31 31 Intervention Identification and Implementation Once gaps are identified, do root cause analysis to identify corrective interventions Interventions should match the root cause of the gap Implement selected interventions

32 32 Pareto Graph for Reasons for Not Delivering in the Hospital (Uganda) A.Food not culturally appropriate B.Husband objects C.Rude staff D.Afraid E.Language differences F.Lack of privacy G.Lack of knowledge H.Hospital too far I.Dirty hospital J.Long waiting K.Too crowded % 50% 100% 28% 70 47% 90 60% % % % % CFHJDAEKGIB

33 33 Intervention Identification MOTIVATION INCENTIVES Resources, Capacity Strengthening of Management Systems, Provision of Resources Knowledge, Skills, Information Training, Information Type of problemType of solution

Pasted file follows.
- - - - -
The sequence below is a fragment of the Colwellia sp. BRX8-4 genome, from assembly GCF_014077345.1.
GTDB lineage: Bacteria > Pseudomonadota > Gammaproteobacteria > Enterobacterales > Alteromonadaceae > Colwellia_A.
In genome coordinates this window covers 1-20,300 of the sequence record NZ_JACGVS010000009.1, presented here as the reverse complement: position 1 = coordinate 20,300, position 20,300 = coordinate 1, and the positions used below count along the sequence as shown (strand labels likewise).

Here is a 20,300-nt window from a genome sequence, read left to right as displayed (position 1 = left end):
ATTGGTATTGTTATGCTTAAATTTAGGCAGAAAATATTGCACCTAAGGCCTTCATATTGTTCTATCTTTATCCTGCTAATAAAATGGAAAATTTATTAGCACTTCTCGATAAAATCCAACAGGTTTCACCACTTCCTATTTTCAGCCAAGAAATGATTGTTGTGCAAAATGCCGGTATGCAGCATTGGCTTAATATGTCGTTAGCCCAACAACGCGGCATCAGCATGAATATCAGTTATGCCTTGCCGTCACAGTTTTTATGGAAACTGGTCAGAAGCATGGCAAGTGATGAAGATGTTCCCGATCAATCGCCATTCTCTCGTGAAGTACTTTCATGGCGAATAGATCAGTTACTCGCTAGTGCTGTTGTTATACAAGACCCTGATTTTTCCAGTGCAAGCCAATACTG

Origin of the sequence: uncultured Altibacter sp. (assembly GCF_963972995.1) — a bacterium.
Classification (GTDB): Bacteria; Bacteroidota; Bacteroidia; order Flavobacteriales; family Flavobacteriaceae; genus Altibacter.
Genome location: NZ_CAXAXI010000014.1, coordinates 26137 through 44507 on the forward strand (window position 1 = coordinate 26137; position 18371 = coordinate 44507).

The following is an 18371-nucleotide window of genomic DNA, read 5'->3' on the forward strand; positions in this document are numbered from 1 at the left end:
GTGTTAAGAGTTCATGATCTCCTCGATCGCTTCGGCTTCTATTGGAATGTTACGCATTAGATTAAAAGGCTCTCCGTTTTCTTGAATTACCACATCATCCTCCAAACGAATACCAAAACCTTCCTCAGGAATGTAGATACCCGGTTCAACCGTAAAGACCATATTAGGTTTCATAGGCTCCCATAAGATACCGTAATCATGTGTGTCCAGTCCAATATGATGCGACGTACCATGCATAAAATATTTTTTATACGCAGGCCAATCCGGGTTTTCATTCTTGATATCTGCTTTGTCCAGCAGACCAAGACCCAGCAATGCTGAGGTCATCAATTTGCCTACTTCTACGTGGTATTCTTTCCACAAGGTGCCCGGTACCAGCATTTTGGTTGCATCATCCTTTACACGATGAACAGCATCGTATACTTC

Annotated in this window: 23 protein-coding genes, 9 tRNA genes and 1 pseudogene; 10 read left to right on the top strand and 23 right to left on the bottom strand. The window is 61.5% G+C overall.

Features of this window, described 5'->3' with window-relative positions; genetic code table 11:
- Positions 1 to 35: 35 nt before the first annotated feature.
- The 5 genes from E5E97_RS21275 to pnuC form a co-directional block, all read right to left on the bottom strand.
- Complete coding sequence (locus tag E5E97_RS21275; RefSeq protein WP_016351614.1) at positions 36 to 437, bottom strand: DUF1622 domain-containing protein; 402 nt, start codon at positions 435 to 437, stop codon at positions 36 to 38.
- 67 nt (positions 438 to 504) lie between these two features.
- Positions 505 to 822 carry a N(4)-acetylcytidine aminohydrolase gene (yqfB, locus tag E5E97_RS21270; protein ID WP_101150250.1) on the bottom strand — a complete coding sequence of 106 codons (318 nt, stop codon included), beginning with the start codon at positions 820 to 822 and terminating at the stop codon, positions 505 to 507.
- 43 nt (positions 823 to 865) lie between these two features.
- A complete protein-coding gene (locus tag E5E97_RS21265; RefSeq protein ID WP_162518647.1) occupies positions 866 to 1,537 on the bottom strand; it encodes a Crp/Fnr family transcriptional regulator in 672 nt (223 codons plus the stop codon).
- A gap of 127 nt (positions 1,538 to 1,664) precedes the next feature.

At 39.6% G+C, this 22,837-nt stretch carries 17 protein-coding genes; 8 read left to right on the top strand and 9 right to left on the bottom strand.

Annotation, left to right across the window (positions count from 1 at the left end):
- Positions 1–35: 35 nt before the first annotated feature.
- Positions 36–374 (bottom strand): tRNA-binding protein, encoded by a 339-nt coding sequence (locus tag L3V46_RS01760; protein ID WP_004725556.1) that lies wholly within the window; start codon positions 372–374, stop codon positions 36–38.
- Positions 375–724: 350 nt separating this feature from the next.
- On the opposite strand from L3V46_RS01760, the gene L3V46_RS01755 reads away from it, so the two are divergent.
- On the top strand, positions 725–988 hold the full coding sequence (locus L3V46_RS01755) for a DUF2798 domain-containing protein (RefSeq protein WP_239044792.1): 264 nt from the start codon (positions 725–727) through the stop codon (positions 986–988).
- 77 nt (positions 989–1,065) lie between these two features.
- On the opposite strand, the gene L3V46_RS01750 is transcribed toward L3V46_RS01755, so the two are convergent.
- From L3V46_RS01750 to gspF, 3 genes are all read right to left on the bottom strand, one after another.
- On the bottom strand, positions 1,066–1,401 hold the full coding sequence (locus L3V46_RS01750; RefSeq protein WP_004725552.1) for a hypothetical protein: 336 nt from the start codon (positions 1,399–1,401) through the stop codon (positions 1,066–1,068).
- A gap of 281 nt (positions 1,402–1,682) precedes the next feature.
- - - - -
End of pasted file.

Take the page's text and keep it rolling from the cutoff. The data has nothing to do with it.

34 34 If all you have is a HAMMER… everything looks like a NAIL. Lack of data and information Lack of motivation and incentives Lack of tools and equipment Lack of knowledge and skills Training Lack of financial transparency There is an epidemic of workshopitis in Nigeria

35 35 Effort = Performance Effort is NOT the same thing as Performance /

36 36 Change Management Strategy Implementation of change can be difficult (business as usual mentality is rampant) Performance standards are a tool for initiating and sustaining change Important to focus on actions and achievement of early results to help ease the change process Individuals can be powerful agents for or against change

37 37 Change Management Strategy The standards in the tools represent easy and hard challenges Changes start with the low-hanging fruit Managers and providers should start with the easiest tasks and then move to more difficult tasks, as they develop and increase their change management skills Observe change process to identify new developments, initiatives and behaviors